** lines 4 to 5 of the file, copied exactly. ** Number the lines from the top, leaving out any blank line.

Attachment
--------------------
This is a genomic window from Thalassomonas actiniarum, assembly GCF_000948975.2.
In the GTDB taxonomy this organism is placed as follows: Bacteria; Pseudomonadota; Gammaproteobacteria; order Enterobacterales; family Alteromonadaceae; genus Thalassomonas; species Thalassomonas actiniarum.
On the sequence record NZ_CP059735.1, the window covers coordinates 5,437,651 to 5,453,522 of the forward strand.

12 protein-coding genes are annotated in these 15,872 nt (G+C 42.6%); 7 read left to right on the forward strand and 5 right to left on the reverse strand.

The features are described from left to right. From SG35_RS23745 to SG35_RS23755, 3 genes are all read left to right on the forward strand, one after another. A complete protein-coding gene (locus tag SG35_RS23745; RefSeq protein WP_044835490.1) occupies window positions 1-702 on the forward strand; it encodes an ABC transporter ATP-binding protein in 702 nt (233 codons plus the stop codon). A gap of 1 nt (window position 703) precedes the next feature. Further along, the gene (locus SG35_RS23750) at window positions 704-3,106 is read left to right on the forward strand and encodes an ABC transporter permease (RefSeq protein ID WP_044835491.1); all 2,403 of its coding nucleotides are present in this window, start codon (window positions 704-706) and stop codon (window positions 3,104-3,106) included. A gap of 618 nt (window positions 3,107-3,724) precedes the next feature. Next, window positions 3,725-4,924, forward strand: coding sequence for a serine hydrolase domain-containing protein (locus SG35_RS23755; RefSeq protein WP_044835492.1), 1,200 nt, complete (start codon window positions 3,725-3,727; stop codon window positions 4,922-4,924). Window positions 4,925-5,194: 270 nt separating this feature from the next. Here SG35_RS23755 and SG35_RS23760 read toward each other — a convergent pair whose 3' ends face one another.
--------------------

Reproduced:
12 protein-coding genes are annotated in these 15,872 nt (G+C 42.6%); 7 read left to right on the forward strand and 5 right to left on the reverse strand.

The features are described from left to right. From SG35_RS23745 to SG35_RS23755, 3 genes are all read left to right on the forward strand, one after another. A complete protein-coding gene (locus tag SG35_RS23745; RefSeq protein WP_044835490.1) occupies window positions 1-702 on the forward strand; it encodes an ABC transporter ATP-binding protein in 702 nt (233 codons plus the stop codon). A gap of 1 nt (window position 703) precedes the next feature. Further along, the gene (locus SG35_RS23750) at window positions 704-3,106 is read left to right on the forward strand and encodes an ABC transporter permease (RefSeq protein ID WP_044835491.1); all 2,403 of its coding nucleotides are present in this window, start codon (window positions 704-706) and stop codon (window positions 3,104-3,106) included. A gap of 618 nt (window positions 3,107-3,724) precedes the next feature. Next, window positions 3,725-4,924, forward strand: coding sequence for a serine hydrolase domain-containing protein (locus SG35_RS23755; RefSeq protein WP_044835492.1), 1,200 nt, complete (start codon window positions 3,725-3,727; stop codon window positions 4,922-4,924). Window positions 4,925-5,194: 270 nt separating this feature from the next. Here SG35_RS23755 and SG35_RS23760 read toward each other — a convergent pair whose 3' ends face one another.